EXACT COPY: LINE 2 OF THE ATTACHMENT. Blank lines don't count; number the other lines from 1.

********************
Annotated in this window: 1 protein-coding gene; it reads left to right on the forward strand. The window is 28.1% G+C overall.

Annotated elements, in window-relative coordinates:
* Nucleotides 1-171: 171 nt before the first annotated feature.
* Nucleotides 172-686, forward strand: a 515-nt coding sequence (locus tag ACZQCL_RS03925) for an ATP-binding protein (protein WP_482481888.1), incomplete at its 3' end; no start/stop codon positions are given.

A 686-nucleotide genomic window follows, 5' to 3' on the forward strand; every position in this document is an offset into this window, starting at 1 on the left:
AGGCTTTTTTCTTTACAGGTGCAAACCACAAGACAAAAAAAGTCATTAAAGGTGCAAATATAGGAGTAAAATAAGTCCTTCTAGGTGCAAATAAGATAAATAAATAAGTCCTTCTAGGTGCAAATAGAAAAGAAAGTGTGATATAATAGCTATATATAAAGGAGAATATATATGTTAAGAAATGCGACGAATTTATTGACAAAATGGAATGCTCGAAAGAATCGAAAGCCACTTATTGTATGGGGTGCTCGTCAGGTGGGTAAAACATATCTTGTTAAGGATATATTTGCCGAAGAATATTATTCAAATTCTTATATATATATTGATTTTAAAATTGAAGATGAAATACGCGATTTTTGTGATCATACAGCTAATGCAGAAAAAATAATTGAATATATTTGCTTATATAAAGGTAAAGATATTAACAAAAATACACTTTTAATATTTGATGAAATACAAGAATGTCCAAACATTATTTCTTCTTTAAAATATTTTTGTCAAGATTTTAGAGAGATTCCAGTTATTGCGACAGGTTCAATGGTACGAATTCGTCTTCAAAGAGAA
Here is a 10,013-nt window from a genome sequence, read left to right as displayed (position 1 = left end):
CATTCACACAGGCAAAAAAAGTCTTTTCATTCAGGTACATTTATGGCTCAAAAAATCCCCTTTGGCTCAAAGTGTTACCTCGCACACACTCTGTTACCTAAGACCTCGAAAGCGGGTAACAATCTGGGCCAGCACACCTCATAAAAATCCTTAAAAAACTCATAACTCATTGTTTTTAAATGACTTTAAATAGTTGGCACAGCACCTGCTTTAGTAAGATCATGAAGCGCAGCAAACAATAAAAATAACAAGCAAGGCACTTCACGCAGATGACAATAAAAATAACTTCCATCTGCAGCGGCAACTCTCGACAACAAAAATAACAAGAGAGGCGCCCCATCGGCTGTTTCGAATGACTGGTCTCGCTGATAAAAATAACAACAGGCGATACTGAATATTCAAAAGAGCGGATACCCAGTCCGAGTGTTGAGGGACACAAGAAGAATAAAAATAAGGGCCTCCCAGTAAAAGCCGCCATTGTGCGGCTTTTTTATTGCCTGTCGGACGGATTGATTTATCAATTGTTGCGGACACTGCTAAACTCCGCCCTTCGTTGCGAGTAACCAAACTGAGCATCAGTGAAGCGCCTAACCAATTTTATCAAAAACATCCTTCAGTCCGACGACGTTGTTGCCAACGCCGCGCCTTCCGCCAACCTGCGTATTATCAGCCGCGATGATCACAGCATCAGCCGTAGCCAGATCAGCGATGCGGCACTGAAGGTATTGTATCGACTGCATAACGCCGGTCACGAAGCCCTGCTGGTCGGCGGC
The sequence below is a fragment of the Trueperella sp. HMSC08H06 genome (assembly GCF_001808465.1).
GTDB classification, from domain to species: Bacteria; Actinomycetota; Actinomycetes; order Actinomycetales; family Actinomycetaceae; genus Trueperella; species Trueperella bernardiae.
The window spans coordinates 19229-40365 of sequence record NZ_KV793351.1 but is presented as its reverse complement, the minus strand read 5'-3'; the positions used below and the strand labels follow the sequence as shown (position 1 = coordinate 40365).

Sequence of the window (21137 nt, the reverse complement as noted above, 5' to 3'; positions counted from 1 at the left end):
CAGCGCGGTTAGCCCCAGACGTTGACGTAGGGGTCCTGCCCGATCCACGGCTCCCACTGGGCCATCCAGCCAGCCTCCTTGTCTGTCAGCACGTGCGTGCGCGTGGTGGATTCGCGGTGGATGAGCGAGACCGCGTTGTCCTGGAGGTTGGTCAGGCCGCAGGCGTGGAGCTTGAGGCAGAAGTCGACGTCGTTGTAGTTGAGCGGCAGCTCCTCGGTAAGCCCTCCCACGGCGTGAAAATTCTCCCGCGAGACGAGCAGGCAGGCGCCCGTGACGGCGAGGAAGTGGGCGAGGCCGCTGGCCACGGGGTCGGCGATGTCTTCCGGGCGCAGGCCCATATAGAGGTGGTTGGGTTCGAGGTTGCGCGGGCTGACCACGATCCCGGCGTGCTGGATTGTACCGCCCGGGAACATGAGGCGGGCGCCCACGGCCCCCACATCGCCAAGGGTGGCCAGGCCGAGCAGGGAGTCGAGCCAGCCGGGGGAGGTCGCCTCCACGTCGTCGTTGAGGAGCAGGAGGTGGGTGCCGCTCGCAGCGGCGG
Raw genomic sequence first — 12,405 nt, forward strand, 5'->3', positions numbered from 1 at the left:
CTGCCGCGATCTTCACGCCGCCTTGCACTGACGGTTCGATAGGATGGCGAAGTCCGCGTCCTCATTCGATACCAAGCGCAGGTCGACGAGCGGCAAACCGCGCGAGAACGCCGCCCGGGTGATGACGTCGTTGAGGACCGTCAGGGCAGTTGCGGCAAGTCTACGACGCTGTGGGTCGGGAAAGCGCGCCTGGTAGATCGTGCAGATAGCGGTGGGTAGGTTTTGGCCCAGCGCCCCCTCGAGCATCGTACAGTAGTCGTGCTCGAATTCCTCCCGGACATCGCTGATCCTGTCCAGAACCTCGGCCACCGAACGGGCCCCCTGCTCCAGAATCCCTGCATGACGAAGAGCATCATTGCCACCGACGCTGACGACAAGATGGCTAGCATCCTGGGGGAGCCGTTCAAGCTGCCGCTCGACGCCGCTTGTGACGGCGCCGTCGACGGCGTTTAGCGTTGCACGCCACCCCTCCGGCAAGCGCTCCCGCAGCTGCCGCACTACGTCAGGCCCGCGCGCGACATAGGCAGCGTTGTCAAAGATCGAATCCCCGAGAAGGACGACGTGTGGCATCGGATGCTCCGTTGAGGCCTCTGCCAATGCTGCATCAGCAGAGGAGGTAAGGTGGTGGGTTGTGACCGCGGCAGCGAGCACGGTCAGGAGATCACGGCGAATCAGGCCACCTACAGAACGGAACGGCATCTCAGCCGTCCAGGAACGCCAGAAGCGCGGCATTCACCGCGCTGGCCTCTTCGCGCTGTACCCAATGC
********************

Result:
Annotated elements, in window-relative coordinates: